# Alternatives to SVD for rank factorization

I have rank-deficient matrix $M \in \mathbb{R}^{n\times m}$ with $\text{rank}(M) = k$ and I want to find a rank factorization $M = PQ$ with $P \in \mathbb{R}^{n \times k}$ and $Q \in \mathbb{R}^{k \times m}$.

A popular approach is to compute the singular value decomposition (SVD) $M = UDV^*$ and keep the columns of $U$ and rows of $V$ corresponding to the non-zero singular values. This is a great approach, especially since it behaves nicely under noise. However, SVD seems to compute more than I need for just rank factorization (and the noise tolerance is cool, but not necessary).

What are the other approaches I can use? In particular, I am interested in algorithms that have one (or more) of the following properties:

1. Outperform SVD asymptotically.
2. Outperform SVD in practice, or on special inputs (for a reasonably interesting class of special inputs).
3. Performance under small perturbation of $M$ is well understood.

I am fine with giving $k$ to the algorithm ahead of time. Note that SVD does not require this (unless we are doing a perturbation analysis, but even then we usually give a bound on perturbation size and determine $k$ at run-time based on that).

• Minpack uses a qr decomposition with pivoting. Even a normal LU decomposition (=Gaussian elimination) with pivoting is able to do the trick. There are also Krylov subspace based methods to compute the SVD. For a general matrix, all these methods are O(n^2 m), assuming no tricks like Strassen multiplication are used. I decided against giving more details here, because Computational Science would be a much better place to ask such questions, and I don't want to set wrong precedences. Jan 6, 2013 at 23:13
• Did you find an answer? If not you may want to repost this on Theoretical Computer Science. Feb 14, 2013 at 18:38
• @Kaveh thanks, I will flag this question for migration to cstheory. Since you are a moderator there, I assume it is alright from that end? Feb 15, 2013 at 2:03
• @Artem, if it is possible it should be fine but unfortunately question older than 60 days cannot be migrated so you have to repost it manually. Feb 15, 2013 at 5:48
• @ArtemKaznatcheev What Kaveh said. Please remember to link from here to the new question.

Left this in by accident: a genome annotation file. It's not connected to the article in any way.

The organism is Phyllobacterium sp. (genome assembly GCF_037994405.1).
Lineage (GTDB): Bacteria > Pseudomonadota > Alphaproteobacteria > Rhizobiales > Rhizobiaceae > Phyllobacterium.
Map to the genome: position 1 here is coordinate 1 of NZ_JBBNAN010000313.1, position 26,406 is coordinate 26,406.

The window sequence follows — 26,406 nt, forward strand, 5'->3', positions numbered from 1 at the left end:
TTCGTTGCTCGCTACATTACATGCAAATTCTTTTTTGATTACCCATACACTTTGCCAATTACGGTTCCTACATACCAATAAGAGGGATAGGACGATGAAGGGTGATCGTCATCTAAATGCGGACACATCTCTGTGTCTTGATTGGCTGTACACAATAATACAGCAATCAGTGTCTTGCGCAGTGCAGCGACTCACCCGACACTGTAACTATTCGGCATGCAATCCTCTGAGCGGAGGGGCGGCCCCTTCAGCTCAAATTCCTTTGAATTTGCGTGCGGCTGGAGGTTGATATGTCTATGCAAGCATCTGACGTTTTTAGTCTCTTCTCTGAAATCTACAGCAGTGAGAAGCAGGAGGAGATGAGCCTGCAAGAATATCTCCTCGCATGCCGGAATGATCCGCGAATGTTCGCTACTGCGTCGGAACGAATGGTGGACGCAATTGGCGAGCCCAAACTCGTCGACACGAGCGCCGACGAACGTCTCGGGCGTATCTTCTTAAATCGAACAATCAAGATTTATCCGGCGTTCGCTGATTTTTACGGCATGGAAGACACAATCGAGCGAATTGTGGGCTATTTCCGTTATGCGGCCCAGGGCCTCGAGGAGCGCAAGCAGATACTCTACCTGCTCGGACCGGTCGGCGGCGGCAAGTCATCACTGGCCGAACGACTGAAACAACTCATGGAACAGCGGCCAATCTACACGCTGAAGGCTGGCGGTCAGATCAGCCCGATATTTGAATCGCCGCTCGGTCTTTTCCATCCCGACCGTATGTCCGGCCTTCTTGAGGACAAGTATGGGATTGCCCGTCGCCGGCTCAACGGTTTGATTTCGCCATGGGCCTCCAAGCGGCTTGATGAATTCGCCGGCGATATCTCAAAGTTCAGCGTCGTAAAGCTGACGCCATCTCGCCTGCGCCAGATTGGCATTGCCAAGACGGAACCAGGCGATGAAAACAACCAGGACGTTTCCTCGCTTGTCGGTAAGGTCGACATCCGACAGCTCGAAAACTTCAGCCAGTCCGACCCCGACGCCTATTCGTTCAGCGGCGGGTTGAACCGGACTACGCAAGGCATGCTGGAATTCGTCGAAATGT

– Raphael
Feb 15, 2013 at 6:54

The proper search term in scientific journals is "Rank-Revealing Decomposition". If You want some theoretic guarantees on numeric accuracy/stability, the search term would be "Strong Rank-Revealing Decomposition". There seems to exist a (strong) rank-revealing version of almost every type of decomposition:

## Practically Outperforming SVD

Most SVD implementations, e.g. in LAPACK, are incredibly highly optimized. The opposite is true for strong rank-revealing decompositions: There seem to be no optimized implementations at all. A while ago, I came up with an improved SRRQR variant. One of my very rough benchmarks seem to indicate that the aforementioned SRRQR version could potentially outperform LAPACK's SVD after putting a lot of elbow grease into it. A lot of research and development would be required. The same is likely true for all the other strong rank-revealing decompositions.

The only rank-revealing decomposition used in practice seems to be the RRQR. It outperforms the SVD by a considerable margin but not by an order of magnitude. In fact, the RRQR is used as part of the Jacobi SVD in LAPACK.

## Theoretically Outperforming the SVD

It is my strong belief that we do not yet know enough about decomposition algorithms to answer this question. In 1969, Strassen already found an $$\mathcal{O}(n^{\log_2{7}+\mathcal{o}(1)})$$ algorithm for matrix inversion. Even faster algorithms like Coppersmith-Winograd have been found since. Do such algorithms exist for SVD? For (strong) rank-revealing decompositions? Can we make such algorithms numerically stable? As far as I know, we do not have the answers to these questions yet.

Most decompositions (including the SRRQR) use an $$\mathcal{O}\left(\max{(m,n)}\cdot\min^2{(m,n)}\right)$$ implementation, making their complexity identical in practice.

Current R&D seems to be heavily focused on sparse and tensor decompositions, so we will likely not get an answer to these questions any time soon.

## Numeric Accuracy/Stability

While RRQR works really accurately in practice, it is easy to construct synthetic examples where it fails completely (see Matrix Computations, 4th ed., Chapter 5.4.3).

The strong rank-revealing factorizations all make some theoretic guarantees of one kind of another which should make them more resilient to pathologically bad inputs.

• I upvoted as this answered the question: RRQR is an alternative to SVD, is used in practice, and considerably outperforms SVD in practice. Feb 23 at 15:52